Osteoporosis International

, Volume 27, Issue 7, pp 2207–2215 | Cite as

Second fractures among older adults in the year following hip, shoulder, or wrist fracture

  • J. P. W. BynumEmail author
  • J.-E. Bell
  • R. V. Cantu
  • Q. Wang
  • C. M. McDonough
  • D. Carmichael
  • T. D. Tosteson
  • A. N. A. Tosteson
Original Article



We report on second fracture occurrence in the year following a hip, shoulder or wrist fracture using insurance claims. Among 273,330 people, 4.3 % had a second fracture; risk did not differ by first fracture type. Estimated adjusted second fracture probabilities may facilitate population-based evaluation of secondary fracture prevention strategies.


The purpose of this study was estimate second fracture risk for the older US population in the year following a hip, shoulder, or wrist fracture.


Observational cohort study of Medicare fee-for-service beneficiaries with an index hip, shoulder, or wrist fragility fracture in 2009. Time-to-event analyses using Cox proportional hazards models to characterize the relationship between index fracture type (hip, shoulder, wrist) and patient factors (age, gender, and comorbidity) on second fracture risk in the year following the index fracture.


Among 273,330 individuals with fracture, 11,885 (4.3 %) sustained a second hip, shoulder or wrist fracture within one year. Hip fracture was most common, regardless of the index fracture type. Comparing adjusted second fracture risks across index fracture types reveals that the magnitude of second fracture risk within each age-comorbidity group is similar regardless of the index fracture. Men and women face similar risks with frequently overlapping confidence intervals, except among women aged 85 years or older who are at greater risk.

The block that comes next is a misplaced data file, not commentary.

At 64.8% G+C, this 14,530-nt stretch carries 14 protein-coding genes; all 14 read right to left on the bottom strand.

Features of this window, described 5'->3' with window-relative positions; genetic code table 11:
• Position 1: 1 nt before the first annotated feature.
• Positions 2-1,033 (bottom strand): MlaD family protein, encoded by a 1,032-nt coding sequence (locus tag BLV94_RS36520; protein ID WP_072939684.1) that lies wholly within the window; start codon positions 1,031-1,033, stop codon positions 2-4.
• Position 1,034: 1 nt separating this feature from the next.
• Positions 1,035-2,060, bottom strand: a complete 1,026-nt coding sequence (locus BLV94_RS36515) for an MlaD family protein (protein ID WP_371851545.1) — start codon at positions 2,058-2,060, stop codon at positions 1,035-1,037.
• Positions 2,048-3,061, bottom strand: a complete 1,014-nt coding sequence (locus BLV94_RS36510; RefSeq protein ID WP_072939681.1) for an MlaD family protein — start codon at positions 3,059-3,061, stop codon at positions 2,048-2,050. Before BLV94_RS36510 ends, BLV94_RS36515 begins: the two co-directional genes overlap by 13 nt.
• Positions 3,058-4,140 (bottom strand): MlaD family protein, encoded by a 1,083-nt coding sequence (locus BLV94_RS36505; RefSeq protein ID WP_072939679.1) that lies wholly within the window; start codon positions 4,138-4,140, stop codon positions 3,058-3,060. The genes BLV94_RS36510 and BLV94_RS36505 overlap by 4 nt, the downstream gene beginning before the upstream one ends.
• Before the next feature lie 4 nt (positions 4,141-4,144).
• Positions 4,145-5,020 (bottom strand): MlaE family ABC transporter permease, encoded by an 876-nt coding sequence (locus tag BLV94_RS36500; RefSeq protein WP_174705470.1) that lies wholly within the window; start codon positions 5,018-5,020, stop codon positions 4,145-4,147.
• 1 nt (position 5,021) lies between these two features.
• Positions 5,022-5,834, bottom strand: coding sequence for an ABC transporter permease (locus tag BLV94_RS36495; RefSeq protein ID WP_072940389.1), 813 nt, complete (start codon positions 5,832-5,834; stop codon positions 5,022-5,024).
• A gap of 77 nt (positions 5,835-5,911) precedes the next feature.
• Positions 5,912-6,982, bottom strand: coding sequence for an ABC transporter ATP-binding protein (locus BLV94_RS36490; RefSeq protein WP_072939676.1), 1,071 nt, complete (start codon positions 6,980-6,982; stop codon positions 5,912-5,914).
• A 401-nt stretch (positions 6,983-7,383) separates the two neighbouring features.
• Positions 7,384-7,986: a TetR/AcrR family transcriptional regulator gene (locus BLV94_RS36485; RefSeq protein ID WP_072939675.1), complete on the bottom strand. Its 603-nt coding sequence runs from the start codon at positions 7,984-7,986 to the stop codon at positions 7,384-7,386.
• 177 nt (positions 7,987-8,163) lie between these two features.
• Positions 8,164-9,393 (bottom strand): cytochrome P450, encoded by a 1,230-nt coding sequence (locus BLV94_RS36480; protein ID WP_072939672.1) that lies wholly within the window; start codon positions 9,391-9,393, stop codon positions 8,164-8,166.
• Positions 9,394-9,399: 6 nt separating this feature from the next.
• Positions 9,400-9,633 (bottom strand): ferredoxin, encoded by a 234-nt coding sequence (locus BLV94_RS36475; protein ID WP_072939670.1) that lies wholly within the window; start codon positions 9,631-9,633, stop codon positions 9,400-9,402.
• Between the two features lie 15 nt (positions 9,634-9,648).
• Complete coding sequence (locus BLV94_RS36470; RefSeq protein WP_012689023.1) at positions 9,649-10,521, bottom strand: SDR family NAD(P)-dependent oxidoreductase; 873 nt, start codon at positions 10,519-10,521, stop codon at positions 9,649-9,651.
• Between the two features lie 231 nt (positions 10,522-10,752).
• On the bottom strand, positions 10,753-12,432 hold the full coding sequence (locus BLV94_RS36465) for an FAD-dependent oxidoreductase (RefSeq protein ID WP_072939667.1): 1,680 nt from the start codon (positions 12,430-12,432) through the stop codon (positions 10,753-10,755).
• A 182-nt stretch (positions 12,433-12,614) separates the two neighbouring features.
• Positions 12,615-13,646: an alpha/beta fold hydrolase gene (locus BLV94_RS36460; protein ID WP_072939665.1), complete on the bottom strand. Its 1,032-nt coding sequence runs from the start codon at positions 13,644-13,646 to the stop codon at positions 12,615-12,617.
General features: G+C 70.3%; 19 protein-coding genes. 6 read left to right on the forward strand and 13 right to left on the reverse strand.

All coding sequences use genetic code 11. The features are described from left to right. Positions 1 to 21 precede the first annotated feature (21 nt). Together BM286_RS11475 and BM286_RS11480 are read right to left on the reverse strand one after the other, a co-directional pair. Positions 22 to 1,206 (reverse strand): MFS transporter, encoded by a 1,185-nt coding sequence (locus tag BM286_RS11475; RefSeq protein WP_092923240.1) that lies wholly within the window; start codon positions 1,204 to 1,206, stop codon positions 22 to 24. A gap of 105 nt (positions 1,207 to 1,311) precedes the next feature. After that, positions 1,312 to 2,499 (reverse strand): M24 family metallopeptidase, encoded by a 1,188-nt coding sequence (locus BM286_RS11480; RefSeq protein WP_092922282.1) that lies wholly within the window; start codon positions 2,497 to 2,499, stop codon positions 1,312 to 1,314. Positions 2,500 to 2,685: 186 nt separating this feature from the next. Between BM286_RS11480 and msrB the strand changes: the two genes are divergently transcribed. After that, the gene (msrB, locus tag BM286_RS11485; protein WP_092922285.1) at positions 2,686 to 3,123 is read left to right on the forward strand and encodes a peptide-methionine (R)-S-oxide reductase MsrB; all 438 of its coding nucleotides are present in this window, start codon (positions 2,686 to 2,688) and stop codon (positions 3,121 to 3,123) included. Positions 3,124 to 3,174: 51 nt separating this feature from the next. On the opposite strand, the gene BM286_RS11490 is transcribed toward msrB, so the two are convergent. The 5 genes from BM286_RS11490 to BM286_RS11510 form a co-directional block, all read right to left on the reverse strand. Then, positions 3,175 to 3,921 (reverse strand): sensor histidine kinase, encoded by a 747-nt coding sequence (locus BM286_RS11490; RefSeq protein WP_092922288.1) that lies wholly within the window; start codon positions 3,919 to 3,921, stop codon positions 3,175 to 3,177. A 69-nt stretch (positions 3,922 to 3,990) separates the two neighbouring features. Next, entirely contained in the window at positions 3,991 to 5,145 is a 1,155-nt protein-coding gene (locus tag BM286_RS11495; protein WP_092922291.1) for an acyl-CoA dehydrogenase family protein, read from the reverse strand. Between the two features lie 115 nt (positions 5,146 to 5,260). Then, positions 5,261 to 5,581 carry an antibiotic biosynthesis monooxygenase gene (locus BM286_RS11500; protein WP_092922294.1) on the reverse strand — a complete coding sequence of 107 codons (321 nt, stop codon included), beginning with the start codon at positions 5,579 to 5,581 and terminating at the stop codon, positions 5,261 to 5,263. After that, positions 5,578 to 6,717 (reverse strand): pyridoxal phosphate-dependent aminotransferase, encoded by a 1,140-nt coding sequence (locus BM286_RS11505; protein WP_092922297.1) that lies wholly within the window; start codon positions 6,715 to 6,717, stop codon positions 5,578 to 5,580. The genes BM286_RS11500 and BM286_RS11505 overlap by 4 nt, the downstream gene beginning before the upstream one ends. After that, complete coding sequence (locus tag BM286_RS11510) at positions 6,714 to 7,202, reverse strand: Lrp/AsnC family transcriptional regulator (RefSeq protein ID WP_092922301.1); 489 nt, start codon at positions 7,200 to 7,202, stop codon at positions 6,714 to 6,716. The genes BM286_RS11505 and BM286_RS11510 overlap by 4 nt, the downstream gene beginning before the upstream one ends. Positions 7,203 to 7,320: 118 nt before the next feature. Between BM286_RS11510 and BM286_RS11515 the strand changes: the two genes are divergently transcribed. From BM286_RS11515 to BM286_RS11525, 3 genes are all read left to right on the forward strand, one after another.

Regardless of index fracture type, second fractures are common in the year following hip, shoulder or wrist fracture. Secondary fracture prevention strategies that take a population perspective should be informed by these estimates which take competing mortality risks into account.


Hip fracture Osteoporosis Risk Shoulder fracture Wrist fracture 



This study was supported by a grant from the National Institute of Arthritis and Musculoskeletal and Skin Diseases (#P60 AR062799).

Compliance with ethical standards

Conflicts of interest

The authors declare that they have no conflict of interests.

Supplementary material

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ESM 1 (DOCX 120 kb)
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Supplementary Figure 1

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High resolution image (TIF 620 kb)
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Online Supplementary Table 1 (DOCX 31 kb)
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Online Supplementary Table 3 (DOCX 39 kb)


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Copyright information

© International Osteoporosis Foundation and National Osteoporosis Foundation 2016

Authors and Affiliations

  • J. P. W. Bynum
    • 1
    • 2
    Email author
  • J.-E. Bell
    • 3
  • R. V. Cantu
    • 3
  • Q. Wang
    • 1
  • C. M. McDonough
    • 1
    • 4
  • D. Carmichael
    • 1
  • T. D. Tosteson
    • 2
    • 3
  • A. N. A. Tosteson
    • 1
    • 2
    • 3
  1. 1.The Dartmouth Institute for Health Policy and Clinical PracticeGeisel School of Medicine at DartmouthLebanonUSA
  2. 2.Department of MedicineDartmouth-Hitchcock Medical CenterLebanonUSA
  3. 3.Department of Orthopaedic SurgeryDartmouth-Hitchcock Medical CenterLebanonUSA
  4. 4.The Health and Disability Research Institute, Department of Health Policy and ManagementBoston University School of Public HealthBostonUSA

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